Ugrinovska shared a couple practical examples from her journey to selfhood. Through voicing and recording her thoughts, for example, “I realized that I have a problem with being too alert, always listening out for social media notifications or the sound of an email coming through.” She explained that it was a form of addiction, in this case, an addiction to the control. It ironically ended up in the tasks controlling her, and not the other way round. Letting go, however, didn’t mean a loss of control, it simply meant taking control of a different aspect of her being, in this case, her well-being.

“I decided to mute all notifications, and it felt much better. So, of course, I’m going to keep it that way. I also ceased working over the weekends, which wasn’t something I had been used to. We’re all working all the time. There is no break. But I just made the decision, and nowadays, come Friday, 8 p.m., I don’t exist to the outside world anymore.”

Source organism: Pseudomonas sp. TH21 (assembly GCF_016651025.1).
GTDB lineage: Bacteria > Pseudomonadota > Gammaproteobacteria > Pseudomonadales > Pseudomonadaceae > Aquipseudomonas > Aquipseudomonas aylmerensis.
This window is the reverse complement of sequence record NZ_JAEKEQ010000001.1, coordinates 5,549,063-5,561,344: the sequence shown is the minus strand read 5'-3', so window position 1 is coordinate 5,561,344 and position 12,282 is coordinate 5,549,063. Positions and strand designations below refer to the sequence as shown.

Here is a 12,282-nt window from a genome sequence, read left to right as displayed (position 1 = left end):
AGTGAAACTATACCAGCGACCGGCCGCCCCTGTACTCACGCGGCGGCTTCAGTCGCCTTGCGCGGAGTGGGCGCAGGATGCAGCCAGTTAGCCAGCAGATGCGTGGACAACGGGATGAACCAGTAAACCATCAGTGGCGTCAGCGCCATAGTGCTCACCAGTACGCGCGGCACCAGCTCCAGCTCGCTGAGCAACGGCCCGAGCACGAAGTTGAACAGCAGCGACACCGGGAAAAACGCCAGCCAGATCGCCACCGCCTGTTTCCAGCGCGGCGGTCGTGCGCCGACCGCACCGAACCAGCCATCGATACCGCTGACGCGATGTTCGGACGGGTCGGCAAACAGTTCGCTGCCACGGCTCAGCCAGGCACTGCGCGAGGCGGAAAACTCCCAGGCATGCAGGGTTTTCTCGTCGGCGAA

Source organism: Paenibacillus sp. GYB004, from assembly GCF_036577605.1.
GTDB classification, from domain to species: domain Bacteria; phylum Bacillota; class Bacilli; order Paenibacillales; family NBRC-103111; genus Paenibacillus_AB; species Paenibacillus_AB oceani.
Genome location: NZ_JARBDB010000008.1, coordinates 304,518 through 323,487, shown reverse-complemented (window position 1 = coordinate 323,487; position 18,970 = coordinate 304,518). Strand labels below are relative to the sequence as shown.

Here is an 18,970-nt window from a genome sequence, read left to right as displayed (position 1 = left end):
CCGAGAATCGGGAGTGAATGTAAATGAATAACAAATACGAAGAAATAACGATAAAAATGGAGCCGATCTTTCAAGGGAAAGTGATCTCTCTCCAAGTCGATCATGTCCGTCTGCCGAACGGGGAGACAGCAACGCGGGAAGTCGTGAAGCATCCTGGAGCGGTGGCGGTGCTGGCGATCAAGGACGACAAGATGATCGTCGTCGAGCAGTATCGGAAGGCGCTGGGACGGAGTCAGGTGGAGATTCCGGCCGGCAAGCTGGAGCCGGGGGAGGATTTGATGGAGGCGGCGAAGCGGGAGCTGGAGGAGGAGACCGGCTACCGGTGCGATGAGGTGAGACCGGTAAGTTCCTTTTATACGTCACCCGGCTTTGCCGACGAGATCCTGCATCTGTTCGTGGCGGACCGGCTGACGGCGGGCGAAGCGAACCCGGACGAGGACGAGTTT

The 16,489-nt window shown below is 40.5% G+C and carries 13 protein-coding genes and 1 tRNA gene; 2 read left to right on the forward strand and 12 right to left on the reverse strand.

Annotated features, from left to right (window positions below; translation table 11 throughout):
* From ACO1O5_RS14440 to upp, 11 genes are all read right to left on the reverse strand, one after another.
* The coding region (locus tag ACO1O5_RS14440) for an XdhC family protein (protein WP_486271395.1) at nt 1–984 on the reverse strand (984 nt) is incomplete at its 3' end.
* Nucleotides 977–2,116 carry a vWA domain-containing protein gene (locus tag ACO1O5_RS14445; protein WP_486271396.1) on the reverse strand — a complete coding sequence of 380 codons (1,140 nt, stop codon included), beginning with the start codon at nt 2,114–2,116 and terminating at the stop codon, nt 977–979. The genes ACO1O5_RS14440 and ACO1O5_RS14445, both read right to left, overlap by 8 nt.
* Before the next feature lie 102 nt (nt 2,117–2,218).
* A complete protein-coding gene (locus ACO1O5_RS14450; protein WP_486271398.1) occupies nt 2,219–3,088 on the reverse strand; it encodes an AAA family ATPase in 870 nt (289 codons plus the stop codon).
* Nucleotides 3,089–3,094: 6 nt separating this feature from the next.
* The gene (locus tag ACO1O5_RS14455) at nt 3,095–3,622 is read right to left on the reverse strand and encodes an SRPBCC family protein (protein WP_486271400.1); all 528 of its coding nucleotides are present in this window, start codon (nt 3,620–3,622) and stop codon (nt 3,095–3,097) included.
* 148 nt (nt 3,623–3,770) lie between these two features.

The answer to, “Why am I doing what I’m doing, and why is it so hard to change?” may be different for everyone, and different people will have different ways of bringing their own shadow aspects to light, from journaling, to voice notes, to visualization. Only then will it be possible to rearrange, apply tools, change behavior, and – most importantly – develop the self confidence that comes from valuing one’s own life, of which work can only ever be a part, or as Ugrinovska put it, “my job isn’t something I turn on and transform into; it’s simply a part of the many activities that shape my day. Seeing it from this perspective, I deliberately lessen the importance of how much it affects me. Instead, I work towards blending the process of working into the same plane as all the other elements that occupy my day. The work doesn’t inherently hold more or less significance when measured against everything else I participate in day after day.”